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Certain doped-oxide ceramics resist Ohm's Law

Date:
September 22, 2010
Source:
American Institute of Physics
Summary:
Scientists have discovered that certain barium titanate ceramics do not follow Ohm's Law. Applying a voltage to them gradually changes their electrical resistance. The work may help explain how ceramics used in electrical circuits degrade.
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FULL STORY

For months, Anthony West could hardly believe what he and his colleagues were seeing in the lab -- or the only explanation for the unexpected phenomena that seemed to make sense.

Several of the slightly doped high-purity barium titanate (BT) ceramics his research group was investigating were not following the venerable Ohm's Law, which relates electrical voltage to current and resistance. Applying or removing a voltage caused a gradual change in the materials' electrical resistance. The new effect was seen consistently regardless of the temperature or whether the experiments were conducted in vacuum, air, or in an oxygen atmosphere. The time to stabilize and the final, steady-state resistance were, however, both temperature-dependent.

"I was not immediately convinced myself about the non-Ohm's Law behavior," said West, Professor of Electroceramics and Solid State Chemistry at the University of Sheffield in England. "Interfacial effects are well known for their non-Ohmic behavior. We needed to be really convinced that our results were not influenced in some way by interfacial effects."

West's proposed mechanism for the non-Ohm behavior is also unconventional: the ionization of only one of the two extra electrons from oxygen atoms that are attached to dopant atoms. This process leaves behind a positively charged "hole" that can move fairly readily in what is called a hole current. West and his colleagues at Sheffield and the Universidat Jaume 1 in Castellon, Spain, described their latest experiments with calcium-doped BT in the journal Applied Physics Letters, which is published by the American Institute of Physics. Similar results with zinc and magnesium dopants were published earlier this year in other technical journals. Calcium, zinc and magnesium are known as "acceptor" dopants, which can promote hole currents.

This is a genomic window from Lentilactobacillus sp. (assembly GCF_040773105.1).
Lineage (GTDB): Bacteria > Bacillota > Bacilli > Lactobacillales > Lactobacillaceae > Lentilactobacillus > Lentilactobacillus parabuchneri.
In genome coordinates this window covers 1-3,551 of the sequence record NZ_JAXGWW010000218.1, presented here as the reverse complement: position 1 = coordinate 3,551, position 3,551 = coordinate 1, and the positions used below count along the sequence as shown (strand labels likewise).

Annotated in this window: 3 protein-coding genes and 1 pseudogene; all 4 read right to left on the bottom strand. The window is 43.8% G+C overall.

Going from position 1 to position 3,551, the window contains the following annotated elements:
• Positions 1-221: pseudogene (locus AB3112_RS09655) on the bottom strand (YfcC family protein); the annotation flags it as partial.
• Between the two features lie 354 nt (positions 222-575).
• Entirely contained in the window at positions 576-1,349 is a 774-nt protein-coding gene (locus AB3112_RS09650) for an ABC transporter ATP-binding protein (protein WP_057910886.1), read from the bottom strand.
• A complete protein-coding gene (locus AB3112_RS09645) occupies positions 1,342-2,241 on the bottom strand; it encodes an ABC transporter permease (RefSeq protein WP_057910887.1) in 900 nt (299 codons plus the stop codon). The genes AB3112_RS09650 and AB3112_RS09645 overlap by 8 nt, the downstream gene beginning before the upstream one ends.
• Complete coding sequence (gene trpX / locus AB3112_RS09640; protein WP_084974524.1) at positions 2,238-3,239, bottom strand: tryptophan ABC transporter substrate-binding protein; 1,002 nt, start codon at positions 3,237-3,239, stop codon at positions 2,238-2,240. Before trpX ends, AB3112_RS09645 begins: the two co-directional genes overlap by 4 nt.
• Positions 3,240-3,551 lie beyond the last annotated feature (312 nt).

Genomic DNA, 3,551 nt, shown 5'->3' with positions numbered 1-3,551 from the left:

The work may help explain how ceramics used in electrical circuits degrade.


Story Source:

The above story is based on materials provided by American Institute of Physics. Note: Materials may be edited for content and length.


Journal Reference:

  1. Nahum Masó, Marta Prades, Héctor Beltrán, Eloisa Cordoncillo, Derek C. Sinclair, Anthony R. West. Field enhanced bulk conductivity of acceptor-doped BaTi[sub 1−x]Ca[sub x]O[sub 3−x] ceramics. Applied Physics Letters, 2010; 97 (6): 062907 DOI: 10.1063/1.3476355

Cite This Page:

American Institute of Physics. "Certain doped-oxide ceramics resist Ohm's Law." ScienceDaily. ScienceDaily, 22 September 2010. <www.sciencedaily.com/releases/2010/09/100921092401.htm>.
American Institute of Physics. (2010, September 22). Certain doped-oxide ceramics resist Ohm's Law. ScienceDaily. Retrieved May 22, 2015 from www.sciencedaily.com/releases/2010/09/100921092401.htm
American Institute of Physics. "Certain doped-oxide ceramics resist Ohm's Law." ScienceDaily. www.sciencedaily.com/releases/2010/09/100921092401.htm (accessed May 22, 2015).

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